On March 17, 2021 Stimson Europe and the Center for Applied Research in Partnership with the Orient (CARPO) hosted their tenth Brussels MENA Briefing titled “Lebanon at Crossroads: Looming State Collapse and Prospects for External Engagement”, on the political, economic, and social crisis in Lebanon. This was the first Briefing hosted by the new Middle East and North Africa Program launched by the Stimson Center in March 2021, and located at Stimson’s new permanent presence in Brussels, Belgium. The Brussels MENA Briefings are a continuation of a series of discussion previously conducted by the EastWest Institute (EWI).
The Briefing started with an in-depth analysis of the current situation in Lebanon, with one speaker emphasizing the lack of progress in the investigation into the Beirut blast of August 4, 2020. This unprecedented, massive explosion led to at least 200 deaths and was caused by a large amount of ammonium nitrate stored in a port warehouse without proper safety measures. The speaker highlighted that the judge leading the investigation was dropped from the case in February 2021, after he had charged the caretaker prime-minister and three former ministers with negligence. The opaque investigation is seen as symptomatic of the country’s current predicament, namely lack of accountability of the ruling elite.
One discussant, describing Lebanon’s dire condition, mentioned a conflation of several crises. First, the socioeconomic crisis that was a long time in the making but was concealed by the apparent prosperity of the 1990s and 2000s. This crisis came to an eruption with the hyper-inflation of the Lira and the increasing deficit. Second, after large-scale protests led to the resignation of the Lebanese government in October of 2019 and August 2020, the country has been politically paralyzed due to the lack of a political alternative to the ruling class. Third, the speaker pointed to the deep, moral crisis and desperation that the Lebanese population has reached because of the state collapse.
Despite the grim current situation, one discussant made clear that Lebanon’s demise is not inevitable. The protest movement, of which women were at the forefront, represents enough people and enough voices to realize change. But, as was emphasized during the Briefing, the collective movements need to have the chance to prove themselves through political opportunities. The discussant highlighted that political change is built around institutions, and that these institutions in Lebanon need to be rebuilt from scratch.
How can the international community help Lebanon to prevent complete collapse? Speakers noted that while the international community has previously come to the aid of Lebanon, now is the time for a robust engagement to hold the political elite accountable while making sure not to completely alienate them. The briefing acknowledged that this is an extremely difficult balancing act for international actors but given the complexity of the situation and the urgent need to help the Lebanese population it is perhaps a necessary approach. One speaker proposed that the European Union (EU) should initiate a new model of accountability by engaging in tough conversations with the political elite on what they have accomplished following previous support by the EU. Others suggested that the international community should sanction specific Lebanese leaders. One expert emphasized that not only the state should receive aid, but a comprehensive approach should be taken that includes civil society and local communities.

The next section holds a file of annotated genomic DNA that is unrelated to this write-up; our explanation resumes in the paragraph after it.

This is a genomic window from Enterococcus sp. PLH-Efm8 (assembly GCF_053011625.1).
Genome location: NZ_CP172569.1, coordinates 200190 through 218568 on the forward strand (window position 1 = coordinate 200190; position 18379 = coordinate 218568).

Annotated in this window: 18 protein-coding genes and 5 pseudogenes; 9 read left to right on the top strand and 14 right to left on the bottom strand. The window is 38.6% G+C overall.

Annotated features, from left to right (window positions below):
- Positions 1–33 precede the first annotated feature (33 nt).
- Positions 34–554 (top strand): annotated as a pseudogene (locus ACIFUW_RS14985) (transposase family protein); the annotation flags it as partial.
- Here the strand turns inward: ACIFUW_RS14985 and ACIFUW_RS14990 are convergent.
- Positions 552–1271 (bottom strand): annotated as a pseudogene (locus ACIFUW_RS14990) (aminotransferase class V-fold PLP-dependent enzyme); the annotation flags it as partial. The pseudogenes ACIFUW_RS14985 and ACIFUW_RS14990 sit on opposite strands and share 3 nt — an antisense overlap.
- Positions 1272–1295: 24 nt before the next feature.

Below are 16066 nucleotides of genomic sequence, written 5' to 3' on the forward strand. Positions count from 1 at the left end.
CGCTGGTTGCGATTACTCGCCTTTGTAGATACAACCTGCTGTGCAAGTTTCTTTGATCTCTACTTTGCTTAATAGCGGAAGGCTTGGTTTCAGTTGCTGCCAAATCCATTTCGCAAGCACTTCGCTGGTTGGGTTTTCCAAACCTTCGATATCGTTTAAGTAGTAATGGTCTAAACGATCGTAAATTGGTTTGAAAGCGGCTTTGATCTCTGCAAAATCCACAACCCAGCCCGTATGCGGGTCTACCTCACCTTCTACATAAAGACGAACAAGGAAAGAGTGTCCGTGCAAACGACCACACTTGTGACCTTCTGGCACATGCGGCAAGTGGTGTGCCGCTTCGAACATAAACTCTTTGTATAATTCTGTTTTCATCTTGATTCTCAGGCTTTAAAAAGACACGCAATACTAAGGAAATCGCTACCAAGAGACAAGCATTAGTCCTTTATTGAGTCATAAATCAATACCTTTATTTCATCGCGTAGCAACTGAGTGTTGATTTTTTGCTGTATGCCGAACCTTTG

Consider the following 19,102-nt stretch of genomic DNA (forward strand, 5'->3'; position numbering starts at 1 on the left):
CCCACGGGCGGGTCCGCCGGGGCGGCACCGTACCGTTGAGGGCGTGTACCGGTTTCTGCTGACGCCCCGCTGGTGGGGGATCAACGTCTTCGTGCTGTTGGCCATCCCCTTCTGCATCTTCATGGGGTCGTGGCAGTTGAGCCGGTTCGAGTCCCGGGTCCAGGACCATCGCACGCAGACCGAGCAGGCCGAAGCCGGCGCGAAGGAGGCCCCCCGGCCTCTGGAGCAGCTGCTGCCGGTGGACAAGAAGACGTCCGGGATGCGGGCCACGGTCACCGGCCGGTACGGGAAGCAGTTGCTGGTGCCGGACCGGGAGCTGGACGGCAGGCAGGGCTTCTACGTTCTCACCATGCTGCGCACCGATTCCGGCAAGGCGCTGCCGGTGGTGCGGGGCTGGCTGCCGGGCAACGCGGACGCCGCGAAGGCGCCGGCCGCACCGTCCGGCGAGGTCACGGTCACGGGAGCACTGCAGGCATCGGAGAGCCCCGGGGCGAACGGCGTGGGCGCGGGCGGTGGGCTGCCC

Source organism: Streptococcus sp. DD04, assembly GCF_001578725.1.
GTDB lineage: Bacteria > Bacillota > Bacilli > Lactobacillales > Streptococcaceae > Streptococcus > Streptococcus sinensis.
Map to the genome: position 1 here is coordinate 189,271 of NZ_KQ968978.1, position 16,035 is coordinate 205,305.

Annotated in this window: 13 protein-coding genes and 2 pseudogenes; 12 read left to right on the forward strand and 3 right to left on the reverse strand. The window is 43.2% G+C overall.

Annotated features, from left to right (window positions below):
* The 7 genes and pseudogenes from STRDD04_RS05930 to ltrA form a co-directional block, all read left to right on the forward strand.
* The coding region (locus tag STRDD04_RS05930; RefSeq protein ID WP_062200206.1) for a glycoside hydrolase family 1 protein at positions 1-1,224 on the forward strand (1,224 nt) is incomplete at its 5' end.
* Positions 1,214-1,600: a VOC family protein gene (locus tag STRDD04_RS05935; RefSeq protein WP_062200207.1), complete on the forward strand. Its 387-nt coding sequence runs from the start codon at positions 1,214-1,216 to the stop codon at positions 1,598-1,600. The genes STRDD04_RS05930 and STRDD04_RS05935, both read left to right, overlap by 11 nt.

Lebanon’s crisis was described as a catch-22 situation. Lebanon needs the international community to assist, but at the same time aid could refloat the same power structures that a large part of the population wants to see changed. A distinction was made when it comes to humanitarian aid, with one discussant arguing that international donors should directly assist the population. The key question posed during the Briefing was, however, whether the international community wants to support the Lebanese population longing for fundamental, political change. If this is the case, one speaker concluded, Lebanon could be a regional example of a country able to break free from the vicious cycle of internal political dysfunction and destructive external interference.